Some of you might recognize the above from West Oakland. I took that photo a long time ago. But for some reason this morning, as we spit out of the tunnel as I do every working day, I remembered how pretty Oakland is and can be, despite its delapidated, grimy, rubble-strewn character. Plus today was a perfect Oakland day: a sparkling lake, a beautiful skyline, all sort of people walking around the water.
Oakland is a muse for me, believe it or not. For lots and lots of reasons which I will talk about endlessly here and there and in my stories.
Other good photos of my old stompin ground: West Oakland.
Meanwhile, in the spirit of sharing actual fiction on this site, I wrote this morning the BEGINNING of a potential very short story about life in Oakland. I think I want to, at least for right now, share BEGINNINGS of stories, to see if they work and if they encourage further readership. The following is more poetic, less plotted, and more rough than most things I write.
Encouragment and critique accepted graciously.
Scenes From A Story About Oakland:
Morning was like a mock birth in a freshly-ruined cathedral. Sawdust and chipped plaster stuck to my skin as I stretched away my aches.
Right around seven, the vaulted ceilings of my home began fluttering pale blue as gilded dust danced in every corner. Doves or pigeons fattened their chests against the crusty glass. You anticipated some visitor from on high, maybe a paratrooper or a crash landing.
The air was as alive as any slum, invaded by the spirits of long-dead industry, the oily dreams of cylinder merchants and steamboat conductors and peg-legged prostitutes. I’ve watched old home movies of this neighborhood and my house still stands in them. I'm connected to things that should have been utterly obliterated.
The cracked windows flooded with dirty, sepia light as Henry appeared at the top of the stairs in his polka-dot suspenders, his shredded jeans, and little else. Half-naked was the way to go around here. Or else you’d be itching and turning red more than usual. Not from illness, but from weather that has been trapped and taunted like a rare, ruby-backed moth.
I knuckled my eyes open and coughed up a part of last night. Instantly, I smelled eggs going hard in oil and my stomach remembered the boilermakers from the night before.
My sweat had almost eaten through the winter flannel on the bed.
I have to do something about the fractured headboard. I need to sweep and buy tools.
I made a note of all this on the back of a crumpled receipt as I slithered into my underwear.
A ruined cathedral?
Or a shipwreck?
I awoke to a different interpretation each day.
Day by day, I was retreating further from the things that raised me. If only those things could see me now, I thought, they wouldn’t even know me.
If the other eight stowaways weren’t already grumbling awake, they were after Henry made his boisterous, Gene Kelly on angel dust entrance down the rickety, blue staircase. We started with coffee out of a French press and sticky buns that the bakery wanted to throw away. We finished out the evenings with curry, red ales and horror films, the combination conducive to nightmares that always clarified some hysterical part of my adolescence that I had forgotten.
By day, when we were running around, there were taco trucks and stealing from the orange orchards of the filthy rich. Sometimes we’d splurge on Korean barbecue which always left us in a state of catatonia.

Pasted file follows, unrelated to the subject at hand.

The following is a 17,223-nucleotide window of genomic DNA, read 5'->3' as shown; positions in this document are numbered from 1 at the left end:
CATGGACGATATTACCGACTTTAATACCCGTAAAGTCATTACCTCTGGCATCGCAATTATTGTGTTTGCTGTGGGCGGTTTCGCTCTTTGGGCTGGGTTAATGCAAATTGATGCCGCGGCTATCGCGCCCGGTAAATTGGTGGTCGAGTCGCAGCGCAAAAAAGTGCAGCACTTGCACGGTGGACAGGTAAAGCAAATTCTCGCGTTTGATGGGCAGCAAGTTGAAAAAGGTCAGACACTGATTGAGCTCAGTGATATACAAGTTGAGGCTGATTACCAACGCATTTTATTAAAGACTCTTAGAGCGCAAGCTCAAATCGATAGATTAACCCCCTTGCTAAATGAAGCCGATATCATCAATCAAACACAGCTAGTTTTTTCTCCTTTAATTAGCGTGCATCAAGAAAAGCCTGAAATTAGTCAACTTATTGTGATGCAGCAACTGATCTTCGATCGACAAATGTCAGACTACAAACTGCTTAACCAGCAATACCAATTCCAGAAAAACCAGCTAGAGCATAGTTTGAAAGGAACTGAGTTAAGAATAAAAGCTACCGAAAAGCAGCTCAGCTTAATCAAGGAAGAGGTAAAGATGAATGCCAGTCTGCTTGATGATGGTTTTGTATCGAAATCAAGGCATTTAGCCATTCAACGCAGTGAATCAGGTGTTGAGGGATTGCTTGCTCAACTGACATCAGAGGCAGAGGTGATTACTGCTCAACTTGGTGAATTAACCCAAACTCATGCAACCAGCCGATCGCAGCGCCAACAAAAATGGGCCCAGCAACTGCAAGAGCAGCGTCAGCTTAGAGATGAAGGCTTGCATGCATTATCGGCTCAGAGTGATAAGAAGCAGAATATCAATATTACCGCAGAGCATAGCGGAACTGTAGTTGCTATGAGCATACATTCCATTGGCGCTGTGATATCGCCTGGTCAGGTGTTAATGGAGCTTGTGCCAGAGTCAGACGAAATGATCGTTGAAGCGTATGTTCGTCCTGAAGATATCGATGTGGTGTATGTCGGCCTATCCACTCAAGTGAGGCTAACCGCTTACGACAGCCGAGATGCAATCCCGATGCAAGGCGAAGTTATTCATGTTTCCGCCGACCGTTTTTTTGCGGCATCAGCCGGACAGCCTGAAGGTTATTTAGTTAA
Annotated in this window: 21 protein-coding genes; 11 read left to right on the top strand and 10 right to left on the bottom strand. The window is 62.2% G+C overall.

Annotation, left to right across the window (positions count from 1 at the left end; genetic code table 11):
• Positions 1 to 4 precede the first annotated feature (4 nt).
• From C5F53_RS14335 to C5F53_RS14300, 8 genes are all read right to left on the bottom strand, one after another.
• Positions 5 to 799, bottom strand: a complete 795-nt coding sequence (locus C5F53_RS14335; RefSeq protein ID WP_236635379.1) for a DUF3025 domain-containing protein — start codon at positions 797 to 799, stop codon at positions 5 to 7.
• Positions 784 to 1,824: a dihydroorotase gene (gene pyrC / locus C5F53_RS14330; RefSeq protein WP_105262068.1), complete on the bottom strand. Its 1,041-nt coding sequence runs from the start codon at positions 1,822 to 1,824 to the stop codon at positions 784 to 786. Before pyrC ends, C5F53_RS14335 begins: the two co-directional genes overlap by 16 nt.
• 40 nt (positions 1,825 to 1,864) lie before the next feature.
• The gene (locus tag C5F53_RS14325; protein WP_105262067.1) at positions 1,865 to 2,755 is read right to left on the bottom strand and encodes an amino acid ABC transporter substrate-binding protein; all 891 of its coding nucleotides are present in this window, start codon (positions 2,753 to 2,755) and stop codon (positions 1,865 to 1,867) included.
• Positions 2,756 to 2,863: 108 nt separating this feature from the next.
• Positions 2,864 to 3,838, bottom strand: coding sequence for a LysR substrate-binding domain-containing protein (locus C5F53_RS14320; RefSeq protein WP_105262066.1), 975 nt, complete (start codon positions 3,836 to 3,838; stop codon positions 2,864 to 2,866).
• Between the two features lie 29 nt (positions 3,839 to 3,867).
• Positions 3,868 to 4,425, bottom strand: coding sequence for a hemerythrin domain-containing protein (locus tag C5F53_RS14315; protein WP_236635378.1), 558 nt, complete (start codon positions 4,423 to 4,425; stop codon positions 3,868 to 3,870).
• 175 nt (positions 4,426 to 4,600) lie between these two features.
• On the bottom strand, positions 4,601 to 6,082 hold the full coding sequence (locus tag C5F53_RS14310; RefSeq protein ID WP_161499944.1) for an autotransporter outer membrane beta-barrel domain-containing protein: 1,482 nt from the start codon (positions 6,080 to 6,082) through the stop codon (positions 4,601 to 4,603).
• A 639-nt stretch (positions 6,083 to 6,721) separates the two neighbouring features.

The summer would get so stifling I took to sleeping outside on the concrete loading dock on a piece of factory-grade silk. Above me, a pink moon hung like a pumice stone on the mottled washboard of the Milky Way.
Black cats would undulate out from the foliage as I slept, and keep me company, or else act threatening, when they were only having full-moon fevers.
Distant big-rigs, night-time helicoptors, the bleating of wild dogs, my own conjurations of future success lulled me into a twisting and turning half-sleep.
I found a newspaper and a quiet park in the late mornings. I read the names of the survivors on the plaque. The black kids would throw bottles at the lily-white joggers; the metal artists in their oil-stained Dickies scored methadone behind the boarded-up church. I looked at the facts. They looked askance. This wasn’t how it was designed. But nobody could think of anything that fit together better.
I didn’t have to imagine, but I was convinced that my caravan was forever turning in for the night at some crucial, yet hazardous crossroads. A spice I couldn’t name kept dogging me onward. A woman I couldn’t remember kept calling out my name.
The whole of the Western part of the city was an asphalt desert; all the buildings were eroding back to their original scaffolding, the color of mildewed copper, tide pools, and rotting fruit.
One word sufficed: ambergris.
Wednesdays, the parade of cement trucks broke the pre-dawn hush with the racket of churning and braking, backing-up and dumping. The lot lizards came out from their chicken-wire corners, hobbling like the elderly and suffering sun-stroke in their vinyl skirts. It was hard to feel bad for them, without feeling bad for everyone else too.
Evenings, we did our more daring runs. Rust was in. Old boat parts were in. Anything from a fire truck or an ambulance, a school bus or a golf cart. We didn’t touch chemicals except a cheap cocktail of hash and opium, called Red Rock. I learned the wiles of broken-down machinery. How to negotiate a busy street corner without attracting attention. A crowbar or a composition book rarely left my satchel. Coffee could you take deep into the day, I discovered, turn you into a camel that could cross these industrial latitudes without cramping up or going hungry.
To be continued. . .